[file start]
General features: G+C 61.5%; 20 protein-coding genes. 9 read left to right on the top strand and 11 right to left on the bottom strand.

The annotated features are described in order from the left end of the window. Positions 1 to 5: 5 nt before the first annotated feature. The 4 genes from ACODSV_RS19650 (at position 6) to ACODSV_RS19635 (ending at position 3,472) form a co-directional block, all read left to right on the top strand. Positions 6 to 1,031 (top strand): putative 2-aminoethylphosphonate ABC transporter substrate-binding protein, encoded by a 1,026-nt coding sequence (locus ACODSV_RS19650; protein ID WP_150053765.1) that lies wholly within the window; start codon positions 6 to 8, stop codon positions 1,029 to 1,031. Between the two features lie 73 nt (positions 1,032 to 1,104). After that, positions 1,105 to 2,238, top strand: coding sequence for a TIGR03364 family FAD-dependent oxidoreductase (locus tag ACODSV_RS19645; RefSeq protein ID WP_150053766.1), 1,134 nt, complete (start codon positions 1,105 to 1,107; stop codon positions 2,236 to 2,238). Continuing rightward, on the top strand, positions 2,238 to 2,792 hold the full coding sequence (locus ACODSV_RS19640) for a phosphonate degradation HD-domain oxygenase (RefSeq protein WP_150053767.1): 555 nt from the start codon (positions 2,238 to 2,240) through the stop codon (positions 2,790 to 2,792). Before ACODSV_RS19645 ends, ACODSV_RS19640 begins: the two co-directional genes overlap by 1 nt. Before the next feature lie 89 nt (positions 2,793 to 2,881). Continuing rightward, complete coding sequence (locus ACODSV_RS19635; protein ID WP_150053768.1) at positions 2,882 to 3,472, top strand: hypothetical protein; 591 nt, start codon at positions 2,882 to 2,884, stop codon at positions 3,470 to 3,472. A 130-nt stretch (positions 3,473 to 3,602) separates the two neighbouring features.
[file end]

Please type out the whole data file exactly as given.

General features: G+C 61.5%; 20 protein-coding genes. 9 read left to right on the top strand and 11 right to left on the bottom strand.

The annotated features are described in order from the left end of the window. Positions 1 to 5: 5 nt before the first annotated feature. The 4 genes from ACODSV_RS19650 (at position 6) to ACODSV_RS19635 (ending at position 3,472) form a co-directional block, all read left to right on the top strand. Positions 6 to 1,031 (top strand): putative 2-aminoethylphosphonate ABC transporter substrate-binding protein, encoded by a 1,026-nt coding sequence (locus ACODSV_RS19650; protein ID WP_150053765.1) that lies wholly within the window; start codon positions 6 to 8, stop codon positions 1,029 to 1,031. Between the two features lie 73 nt (positions 1,032 to 1,104). After that, positions 1,105 to 2,238, top strand: coding sequence for a TIGR03364 family FAD-dependent oxidoreductase (locus tag ACODSV_RS19645; RefSeq protein ID WP_150053766.1), 1,134 nt, complete (start codon positions 1,105 to 1,107; stop codon positions 2,236 to 2,238). Continuing rightward, on the top strand, positions 2,238 to 2,792 hold the full coding sequence (locus ACODSV_RS19640) for a phosphonate degradation HD-domain oxygenase (RefSeq protein WP_150053767.1): 555 nt from the start codon (positions 2,238 to 2,240) through the stop codon (positions 2,790 to 2,792). Before ACODSV_RS19645 ends, ACODSV_RS19640 begins: the two co-directional genes overlap by 1 nt. Before the next feature lie 89 nt (positions 2,793 to 2,881). Continuing rightward, complete coding sequence (locus ACODSV_RS19635; protein ID WP_150053768.1) at positions 2,882 to 3,472, top strand: hypothetical protein; 591 nt, start codon at positions 2,882 to 2,884, stop codon at positions 3,470 to 3,472. A 130-nt stretch (positions 3,473 to 3,602) separates the two neighbouring features.